New review backs nutrient modification for Alzheimer's prevention

By Nathan Gray

- Last updated on GMT

Related tags Nutrition

A diet with an appropriate ratio of omega-3 and omega-6 fatty acids, rich in healthy oils and antioxidants, but low in cholesterol-containing foods, may be a beneficial component in the prevention of Alzheimer's disease, according to a new review.

The review, published in Molecular Nutrition & Food Research​, reports on recent findings concerning the modulation of Alzheimer's disease (AD) development by dietary lipids in animals and humans, focusing on the destructive role of lipid oxidation products.

The authors of the review, led by Fiorella Biasi, from the University of Turin, Italy, conclude that the balance between omega-3 and omega-6 polyunsaturated fatty acids (PUFAs) and cholesterol “surely plays a crucial role in AD's onset,”​ and offered support to the emerging idea that certain antioxidants should be included in nutritional strategies for the prevention and early treatment of AD.

However, Biasi and his colleagues also noted that such nutritional factors must be weighed with many other factors, including genetics, education and lifestyle considerations.

“Considerable experimental data suggest the importance, in the pathogenesis of AD, of persistent oxidative stress associated with the presence of oxidation end-products,”​ said Biasi and colleagues.

“However, it may be said that a dietary regimen low in ω-6 PUFA and cholesterol, together with the use of antioxidants, including polyphenols, is valuable within a general strategy of prevention of neurodegenerative diseases,”​ they added.

Cognitive function

Alzheimer's disease (AD) is the most common form of dementia in the elderly – affecting between 20 and 30 million people worldwide, with nearly half of those affected above the over the age of 85 years.

The disease is characterized by memory dysfunction, loss of lexical access, spatial and temporal disorientation, and impaired judgment.

Whilst the cause of AD is still not fully understood, and there are currently no curative treatments yet available, the reviewers noted that “a growing body of literature points to an important role of nutrition in the development of AD.”

They said that changes in the metabolism of lipids, such as cholesterol and ω-6 polyunsaturated fatty acids (PUFAs), with the accumulation of their oxidized derivatives, have been suggested to contribute to the onset and progression of this disease.

“This would provide mechanistic support for the widely held opinion that appropriate dietary supplementation with ω-3 PUFAs and antioxidants, which counteract lipid oxidation products, is helpful in preventing or delaying the development of AD,”​ they noted.

Nutrition and Alzheimer’s

The authors comprehensively reviewed recent animal and human studies focused on the potential role of PUFAs and cholesterol-oxidized products in the molecular pathogenesis of AD – finding that there is strong evidence to suggest diet may influence both the development and the prevention of AD.

They noted that a suitably balanced intake of omega-3 and omega-6 PUFA “is essential for brain homeostasis, while a significantly reduced omega-3/omega-6 PUFA ratio appears to contribute to the onset of AD.”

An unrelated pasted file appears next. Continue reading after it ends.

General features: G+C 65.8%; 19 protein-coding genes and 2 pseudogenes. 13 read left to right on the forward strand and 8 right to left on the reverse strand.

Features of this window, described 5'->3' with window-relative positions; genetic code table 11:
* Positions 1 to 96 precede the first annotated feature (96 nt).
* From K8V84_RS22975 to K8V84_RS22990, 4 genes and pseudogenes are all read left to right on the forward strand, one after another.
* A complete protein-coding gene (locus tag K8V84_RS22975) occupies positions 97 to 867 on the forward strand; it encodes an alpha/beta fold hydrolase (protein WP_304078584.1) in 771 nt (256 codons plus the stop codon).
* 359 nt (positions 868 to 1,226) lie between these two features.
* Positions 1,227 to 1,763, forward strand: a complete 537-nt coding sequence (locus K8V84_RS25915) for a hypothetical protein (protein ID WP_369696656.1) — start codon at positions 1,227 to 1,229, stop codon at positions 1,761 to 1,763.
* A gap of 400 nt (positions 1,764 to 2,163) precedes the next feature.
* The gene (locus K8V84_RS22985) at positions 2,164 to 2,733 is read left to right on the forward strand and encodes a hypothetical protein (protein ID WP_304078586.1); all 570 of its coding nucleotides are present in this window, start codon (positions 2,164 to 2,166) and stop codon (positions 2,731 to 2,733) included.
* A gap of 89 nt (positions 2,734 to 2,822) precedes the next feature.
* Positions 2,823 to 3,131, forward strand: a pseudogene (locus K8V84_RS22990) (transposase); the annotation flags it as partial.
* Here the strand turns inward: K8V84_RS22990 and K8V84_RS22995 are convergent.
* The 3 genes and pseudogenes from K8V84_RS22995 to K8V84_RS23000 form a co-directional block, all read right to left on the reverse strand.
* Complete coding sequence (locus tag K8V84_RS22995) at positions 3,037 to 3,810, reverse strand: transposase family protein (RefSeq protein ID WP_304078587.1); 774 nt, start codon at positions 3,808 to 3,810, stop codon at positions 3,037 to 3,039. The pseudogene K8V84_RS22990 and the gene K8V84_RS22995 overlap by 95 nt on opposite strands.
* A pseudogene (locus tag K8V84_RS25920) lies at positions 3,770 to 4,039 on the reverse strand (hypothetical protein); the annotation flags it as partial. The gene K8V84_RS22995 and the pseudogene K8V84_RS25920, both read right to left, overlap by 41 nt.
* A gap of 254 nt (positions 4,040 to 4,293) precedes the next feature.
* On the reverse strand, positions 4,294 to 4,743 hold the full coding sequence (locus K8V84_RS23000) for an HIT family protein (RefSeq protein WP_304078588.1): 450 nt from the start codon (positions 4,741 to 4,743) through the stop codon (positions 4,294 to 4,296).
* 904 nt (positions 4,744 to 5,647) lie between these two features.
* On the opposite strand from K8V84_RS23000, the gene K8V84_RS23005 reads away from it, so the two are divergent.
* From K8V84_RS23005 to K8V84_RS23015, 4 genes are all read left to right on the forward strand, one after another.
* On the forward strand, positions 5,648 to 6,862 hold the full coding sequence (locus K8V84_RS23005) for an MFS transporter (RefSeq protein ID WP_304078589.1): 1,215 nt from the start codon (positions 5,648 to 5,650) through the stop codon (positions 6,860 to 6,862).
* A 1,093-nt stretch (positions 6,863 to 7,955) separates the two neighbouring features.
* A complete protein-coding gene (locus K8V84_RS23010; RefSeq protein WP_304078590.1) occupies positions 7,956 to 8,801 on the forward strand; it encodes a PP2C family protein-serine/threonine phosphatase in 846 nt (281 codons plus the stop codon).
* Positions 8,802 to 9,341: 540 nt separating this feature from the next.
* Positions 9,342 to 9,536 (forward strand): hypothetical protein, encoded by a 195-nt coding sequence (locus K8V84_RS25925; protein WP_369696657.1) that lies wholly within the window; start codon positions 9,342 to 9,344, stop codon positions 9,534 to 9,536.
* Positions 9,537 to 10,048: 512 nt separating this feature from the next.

“It is reported that the daily intake of omega-3 PUFAs among the world population is significantly lower than that recommended by the World Health Organization ... It cannot be excluded that the incidence and prevalence of AD are increased in populations with a dietary intake of EPA and DHA below the recommended doses,”​ said Biasi and colleagues.

“A dietary regimen including the intake of a recommended amount of ω-3 PUFA or, better, an appropriate omega-6/omega-3 PUFA ratio, could certainly help to prevent cognitive impairment and, in patients with early AD, would help to delay progression of the disease,”​ they added.

The review team noted that an altered cholesterol metabolism is most likely implicated not only in the pathogenesis of vascular dementia but also in the onset of AD and of the mixed degenerative and vascular types of dementia. They also offered further support for the emerging opinion that certain flavonoids should be included in nutritional strategies of prevention and early treatment of AD and other neurodegenerative diseases.

“Several epidemiological studies indicate that the consumption of flavonoids, such as quercetin and the catechins, is associated with a lower incidence of Parkinson's disease and of AD​,” said Biasi and co-workers.

Source: Molecular Nutrition & Food Research
Volume 55, Issue Supplement 2, Pages S161–SS172, doi: 10.1002/mnfr.201100208
“Dietary lipids and their oxidized products in Alzheimer's disease”
Author: L. Corsinovi, F. Biasi, G. Poli, G. Leonarduzzi, G. Isaia

Related topics Research Suppliers

Related news

Show more


Show more


Posted by Frank,

Our ancestors actually ate more cholesterol than we do now. Transfats, though, not so much. There are numerous studies that show we need more cholesterol for brain health as we age, not less.


Report abuse

Specific antioxidants can also protect your skin from the sun

Posted by Danielle,

Antioxidants and omega-3 fatty acids can also protect your skin from sun damage.

Report abuse

Copy and Paste Issue.

Posted by Dr John Evans,

While the text is obviously your copyright, the title, authors and citation in general is not. Strictly speaking you are breaching that journal’s copyright. It would be ideal to have a link to the article or an unprotected citation.

Report abuse

Follow us


View more